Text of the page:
One of the most frightening of the many scary things in the modern world of telecommunications and IT is the infiltration of critical infrastructure (CI) by hackers.
An attack on high-level industrial systems was reported last week. In an advisory issued on Thursday, security firm FireEye said that malware was found that aims to "manipulate a system that could have shut down industrial processes," according to the firm.
The firm labeled the initiative TRITON. It did not identify the attacker or the attacked, but did say that the perpetrators likely were from a "nation state preparing for an attack," according to FireEye. The statement from FireEye is even a bit scarier due to its mundane wording:
The targeted systems provided emergency shutdown capability for industrial processes. We assess with moderate confidence that the attacker was developing the capability to cause physical damage and inadvertently shutdown operations.
In other words, the enemy nation wanted to play havoc with the target's systems. eWeek reports that some experts think that the target was Saudi Arabian and the attackers Iranian.
Though the targets in many cases may be the enemies of the west, it is clear that the tools being developed likely will be aimed at the United States and allies and, indeed, likely have already. Folks not worried about CI hacking in general and the Iranians in particular should consider this from Wired:
FireEye researchers tracked 34 of the group's attacks on institutions in seven Middle Eastern countries between 2015 and mid-2017, but say APT 34 has been operational since at least 2014. The group appears to target financial, energy, telecommunications, and chemical companies, and FireEye says it has moderate confidence that its hackers are Iranians. They log into VPNs from Iranian IP addresses, adhere to normal Iranian business hours, their work has occasionally leaked Iranian addresses and phone numbers, and their efforts align with Iranian interests. Namely, targeting the country's adversaries.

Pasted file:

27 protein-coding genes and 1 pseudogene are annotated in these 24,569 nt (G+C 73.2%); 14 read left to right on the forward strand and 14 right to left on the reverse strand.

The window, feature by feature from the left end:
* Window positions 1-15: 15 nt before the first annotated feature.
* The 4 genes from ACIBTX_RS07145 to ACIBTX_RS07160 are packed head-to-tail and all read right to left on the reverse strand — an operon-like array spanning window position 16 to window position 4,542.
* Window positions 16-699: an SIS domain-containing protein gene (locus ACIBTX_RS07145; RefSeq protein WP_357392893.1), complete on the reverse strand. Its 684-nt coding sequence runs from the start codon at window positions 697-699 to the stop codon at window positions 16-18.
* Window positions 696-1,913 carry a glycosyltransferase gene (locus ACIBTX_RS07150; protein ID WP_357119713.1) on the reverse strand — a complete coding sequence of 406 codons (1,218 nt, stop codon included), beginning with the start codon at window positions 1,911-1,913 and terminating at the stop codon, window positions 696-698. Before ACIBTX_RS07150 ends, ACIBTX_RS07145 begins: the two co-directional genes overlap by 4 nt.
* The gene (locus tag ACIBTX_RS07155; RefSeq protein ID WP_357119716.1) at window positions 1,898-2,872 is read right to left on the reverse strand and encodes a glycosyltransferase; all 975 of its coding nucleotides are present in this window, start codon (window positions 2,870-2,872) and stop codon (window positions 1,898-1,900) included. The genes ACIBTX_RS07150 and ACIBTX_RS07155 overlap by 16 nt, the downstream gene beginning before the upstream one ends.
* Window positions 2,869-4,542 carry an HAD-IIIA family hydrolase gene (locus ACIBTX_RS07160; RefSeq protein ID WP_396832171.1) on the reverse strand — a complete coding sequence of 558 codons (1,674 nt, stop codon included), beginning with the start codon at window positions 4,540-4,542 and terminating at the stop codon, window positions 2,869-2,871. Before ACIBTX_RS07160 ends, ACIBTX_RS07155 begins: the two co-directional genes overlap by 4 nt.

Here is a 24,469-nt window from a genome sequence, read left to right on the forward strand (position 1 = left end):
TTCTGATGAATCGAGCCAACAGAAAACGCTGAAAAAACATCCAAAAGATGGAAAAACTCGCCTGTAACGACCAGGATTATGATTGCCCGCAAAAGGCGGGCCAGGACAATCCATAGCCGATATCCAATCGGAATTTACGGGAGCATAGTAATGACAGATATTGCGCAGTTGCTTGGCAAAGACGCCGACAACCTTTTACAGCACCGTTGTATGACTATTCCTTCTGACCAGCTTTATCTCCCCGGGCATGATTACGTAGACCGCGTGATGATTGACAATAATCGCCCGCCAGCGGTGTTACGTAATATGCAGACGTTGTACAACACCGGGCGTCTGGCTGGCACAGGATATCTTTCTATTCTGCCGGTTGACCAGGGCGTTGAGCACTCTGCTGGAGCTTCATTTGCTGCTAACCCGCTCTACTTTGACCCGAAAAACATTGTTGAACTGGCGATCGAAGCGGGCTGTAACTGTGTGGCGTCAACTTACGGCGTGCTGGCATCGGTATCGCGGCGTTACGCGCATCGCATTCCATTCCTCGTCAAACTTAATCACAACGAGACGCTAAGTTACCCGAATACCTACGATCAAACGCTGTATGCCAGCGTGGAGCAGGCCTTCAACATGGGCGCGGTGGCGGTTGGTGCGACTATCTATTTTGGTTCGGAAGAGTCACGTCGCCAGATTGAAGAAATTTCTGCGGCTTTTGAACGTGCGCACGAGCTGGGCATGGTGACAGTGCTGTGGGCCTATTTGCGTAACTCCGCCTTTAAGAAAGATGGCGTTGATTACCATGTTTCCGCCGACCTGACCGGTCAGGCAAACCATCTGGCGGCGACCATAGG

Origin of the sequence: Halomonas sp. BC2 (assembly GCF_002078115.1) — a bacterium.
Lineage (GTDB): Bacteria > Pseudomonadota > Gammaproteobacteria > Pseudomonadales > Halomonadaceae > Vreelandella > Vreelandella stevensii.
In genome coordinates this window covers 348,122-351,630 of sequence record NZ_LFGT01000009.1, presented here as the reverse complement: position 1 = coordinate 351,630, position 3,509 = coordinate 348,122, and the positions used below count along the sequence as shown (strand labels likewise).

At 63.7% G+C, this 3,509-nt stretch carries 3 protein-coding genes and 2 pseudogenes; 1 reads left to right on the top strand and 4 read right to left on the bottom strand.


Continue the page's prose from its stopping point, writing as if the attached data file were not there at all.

It's interesting that CI, which is a growing sector, is largely in private industry. Indeed, Karl Steinkamp, the director of Cloud and Tech, Payments Advisory & Assessments for Coalfire, wrote that the "vast majority" of the 16 critical infrastructure sectors are private. Their protection is undertaken in partnership with the government.
He writes that the landscape is changing and that private industry and the security of organizations more central to the immediate health and well-being of the public – be they private or public – are converging, and that the steps taken to protect it are converging as well:
Like all public and private sector organizations, CI entities have increasingly digitized their business models and become reliant on interconnected networks and complex IT infrastructures for efficiency and cost controls. CI companies have seeped out of the safety zone of their private perimeters, venturing into public clouds and hybrid WANs. They have vendor supply chains that must be carefully vetted and managed. As in every organization, IT complexity and employee insider risks increase threat vectors, which need more sophisticated security management.
The fragmentary news about TRITON points to a bigger reality: CI is vulnerable and in many cases haphazardly protected. The fact that there are tremendous vulnerabilities in these systems shouldn't be forgotten.
Carl Weinschenk covers telecom for IT Business Edge. He writes about wireless technology, disaster recovery/business continuity, cellular services, the Internet of Things, machine-to-machine communications and other emerging technologies and platforms. He also covers net neutrality and related regulatory issues. Weinschenk has written about the phone companies, cable operators and related companies for decades and is senior editor of Broadband Technology Report. He can be reached at firstname.lastname@example.org and via twitter at @DailyMusicBrk.